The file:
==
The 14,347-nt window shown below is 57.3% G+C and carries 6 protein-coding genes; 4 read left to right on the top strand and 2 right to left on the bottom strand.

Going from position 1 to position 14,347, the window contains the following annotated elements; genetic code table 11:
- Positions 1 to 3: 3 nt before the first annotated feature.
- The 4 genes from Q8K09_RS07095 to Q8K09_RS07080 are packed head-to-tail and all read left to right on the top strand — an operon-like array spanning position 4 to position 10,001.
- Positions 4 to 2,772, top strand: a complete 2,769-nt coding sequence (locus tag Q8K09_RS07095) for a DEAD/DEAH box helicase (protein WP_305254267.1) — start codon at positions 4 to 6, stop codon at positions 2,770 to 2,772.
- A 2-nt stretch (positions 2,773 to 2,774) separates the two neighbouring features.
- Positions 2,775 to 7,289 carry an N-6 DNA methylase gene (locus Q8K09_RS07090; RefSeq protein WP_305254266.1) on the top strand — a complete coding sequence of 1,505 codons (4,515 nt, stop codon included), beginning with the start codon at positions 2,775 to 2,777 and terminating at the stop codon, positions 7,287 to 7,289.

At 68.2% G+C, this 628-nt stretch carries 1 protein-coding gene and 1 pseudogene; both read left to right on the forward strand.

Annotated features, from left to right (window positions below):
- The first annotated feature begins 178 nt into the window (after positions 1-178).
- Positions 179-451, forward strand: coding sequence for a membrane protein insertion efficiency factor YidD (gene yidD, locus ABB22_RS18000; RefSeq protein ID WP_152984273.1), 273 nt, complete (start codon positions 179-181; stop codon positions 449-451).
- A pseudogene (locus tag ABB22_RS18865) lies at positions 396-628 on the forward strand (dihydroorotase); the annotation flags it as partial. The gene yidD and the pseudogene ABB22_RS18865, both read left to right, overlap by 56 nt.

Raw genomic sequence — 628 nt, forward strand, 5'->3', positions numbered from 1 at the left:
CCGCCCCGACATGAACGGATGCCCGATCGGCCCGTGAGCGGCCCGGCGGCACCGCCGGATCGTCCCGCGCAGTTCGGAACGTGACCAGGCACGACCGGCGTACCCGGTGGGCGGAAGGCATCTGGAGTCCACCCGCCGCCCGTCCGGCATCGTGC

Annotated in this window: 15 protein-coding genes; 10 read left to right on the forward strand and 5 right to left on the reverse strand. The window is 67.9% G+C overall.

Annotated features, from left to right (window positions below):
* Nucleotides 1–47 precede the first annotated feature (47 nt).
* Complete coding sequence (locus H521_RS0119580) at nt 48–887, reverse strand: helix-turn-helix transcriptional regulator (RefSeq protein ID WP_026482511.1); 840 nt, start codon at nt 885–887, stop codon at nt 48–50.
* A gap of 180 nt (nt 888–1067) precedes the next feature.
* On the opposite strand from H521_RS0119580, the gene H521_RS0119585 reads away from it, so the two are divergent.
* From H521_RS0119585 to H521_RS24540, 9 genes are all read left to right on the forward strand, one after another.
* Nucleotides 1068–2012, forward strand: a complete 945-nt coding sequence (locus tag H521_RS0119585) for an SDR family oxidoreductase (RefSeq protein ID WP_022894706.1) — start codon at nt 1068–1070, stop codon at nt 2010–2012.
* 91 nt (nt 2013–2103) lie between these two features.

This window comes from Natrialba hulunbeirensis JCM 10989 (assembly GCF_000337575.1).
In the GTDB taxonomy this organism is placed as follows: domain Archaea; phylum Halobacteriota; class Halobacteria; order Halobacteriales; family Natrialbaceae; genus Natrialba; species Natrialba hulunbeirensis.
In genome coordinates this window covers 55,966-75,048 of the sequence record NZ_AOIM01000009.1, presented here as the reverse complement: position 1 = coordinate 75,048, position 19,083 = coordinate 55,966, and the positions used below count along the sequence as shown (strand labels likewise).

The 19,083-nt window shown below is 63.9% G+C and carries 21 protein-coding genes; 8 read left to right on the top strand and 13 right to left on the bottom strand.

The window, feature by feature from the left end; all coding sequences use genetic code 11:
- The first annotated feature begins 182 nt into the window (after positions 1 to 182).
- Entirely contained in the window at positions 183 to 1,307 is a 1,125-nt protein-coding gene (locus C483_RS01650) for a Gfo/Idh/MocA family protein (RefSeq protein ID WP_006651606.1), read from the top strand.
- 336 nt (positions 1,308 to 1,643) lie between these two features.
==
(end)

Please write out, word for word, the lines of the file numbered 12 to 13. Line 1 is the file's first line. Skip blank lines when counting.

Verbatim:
- A pseudogene (locus tag ABB22_RS18865) lies at positions 396-628 on the forward strand (dihydroorotase); the annotation flags it as partial. The gene yidD and the pseudogene ABB22_RS18865, both read left to right, overlap by 56 nt.

Raw genomic sequence — 628 nt, forward strand, 5'->3', positions numbered from 1 at the left: